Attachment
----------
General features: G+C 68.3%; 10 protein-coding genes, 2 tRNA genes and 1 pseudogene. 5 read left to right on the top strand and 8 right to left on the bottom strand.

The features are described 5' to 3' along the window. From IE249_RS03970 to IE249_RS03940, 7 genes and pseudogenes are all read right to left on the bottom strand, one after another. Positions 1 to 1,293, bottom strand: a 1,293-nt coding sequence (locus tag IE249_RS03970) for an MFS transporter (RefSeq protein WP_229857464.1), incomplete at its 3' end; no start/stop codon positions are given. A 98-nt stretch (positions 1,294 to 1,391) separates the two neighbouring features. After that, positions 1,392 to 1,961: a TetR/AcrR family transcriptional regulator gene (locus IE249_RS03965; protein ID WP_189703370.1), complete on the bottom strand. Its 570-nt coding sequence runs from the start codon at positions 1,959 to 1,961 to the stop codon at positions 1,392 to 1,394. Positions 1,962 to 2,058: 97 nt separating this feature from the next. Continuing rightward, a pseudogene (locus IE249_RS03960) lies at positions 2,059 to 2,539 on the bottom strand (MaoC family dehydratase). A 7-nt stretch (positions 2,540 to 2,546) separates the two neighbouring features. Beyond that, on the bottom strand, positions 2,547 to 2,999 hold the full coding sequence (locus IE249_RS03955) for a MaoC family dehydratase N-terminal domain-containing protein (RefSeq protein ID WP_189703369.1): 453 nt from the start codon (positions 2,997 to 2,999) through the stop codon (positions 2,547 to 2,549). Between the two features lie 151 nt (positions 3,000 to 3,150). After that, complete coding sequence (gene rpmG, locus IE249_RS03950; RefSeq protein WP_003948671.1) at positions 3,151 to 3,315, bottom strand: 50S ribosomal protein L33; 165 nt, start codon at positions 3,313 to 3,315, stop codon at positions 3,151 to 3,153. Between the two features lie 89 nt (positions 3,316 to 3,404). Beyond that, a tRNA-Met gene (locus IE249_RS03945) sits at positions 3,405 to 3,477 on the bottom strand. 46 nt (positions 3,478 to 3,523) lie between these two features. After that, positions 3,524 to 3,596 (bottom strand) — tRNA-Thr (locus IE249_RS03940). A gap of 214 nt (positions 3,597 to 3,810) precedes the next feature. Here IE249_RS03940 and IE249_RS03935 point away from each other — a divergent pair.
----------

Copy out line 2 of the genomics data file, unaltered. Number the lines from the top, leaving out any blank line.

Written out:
The features are described 5' to 3' along the window. From IE249_RS03970 to IE249_RS03940, 7 genes and pseudogenes are all read right to left on the bottom strand, one after another. Positions 1 to 1,293, bottom strand: a 1,293-nt coding sequence (locus tag IE249_RS03970) for an MFS transporter (RefSeq protein WP_229857464.1), incomplete at its 3' end; no start/stop codon positions are given. A 98-nt stretch (positions 1,294 to 1,391) separates the two neighbouring features. After that, positions 1,392 to 1,961: a TetR/AcrR family transcriptional regulator gene (locus IE249_RS03965; protein ID WP_189703370.1), complete on the bottom strand. Its 570-nt coding sequence runs from the start codon at positions 1,959 to 1,961 to the stop codon at positions 1,392 to 1,394. Positions 1,962 to 2,058: 97 nt separating this feature from the next. Continuing rightward, a pseudogene (locus IE249_RS03960) lies at positions 2,059 to 2,539 on the bottom strand (MaoC family dehydratase). A 7-nt stretch (positions 2,540 to 2,546) separates the two neighbouring features. Beyond that, on the bottom strand, positions 2,547 to 2,999 hold the full coding sequence (locus IE249_RS03955) for a MaoC family dehydratase N-terminal domain-containing protein (RefSeq protein ID WP_189703369.1): 453 nt from the start codon (positions 2,997 to 2,999) through the stop codon (positions 2,547 to 2,549). Between the two features lie 151 nt (positions 3,000 to 3,150). After that, complete coding sequence (gene rpmG, locus IE249_RS03950; RefSeq protein WP_003948671.1) at positions 3,151 to 3,315, bottom strand: 50S ribosomal protein L33; 165 nt, start codon at positions 3,313 to 3,315, stop codon at positions 3,151 to 3,153. Between the two features lie 89 nt (positions 3,316 to 3,404). Beyond that, a tRNA-Met gene (locus IE249_RS03945) sits at positions 3,405 to 3,477 on the bottom strand. 46 nt (positions 3,478 to 3,523) lie between these two features. After that, positions 3,524 to 3,596 (bottom strand) — tRNA-Thr (locus IE249_RS03940). A gap of 214 nt (positions 3,597 to 3,810) precedes the next feature. Here IE249_RS03940 and IE249_RS03935 point away from each other — a divergent pair.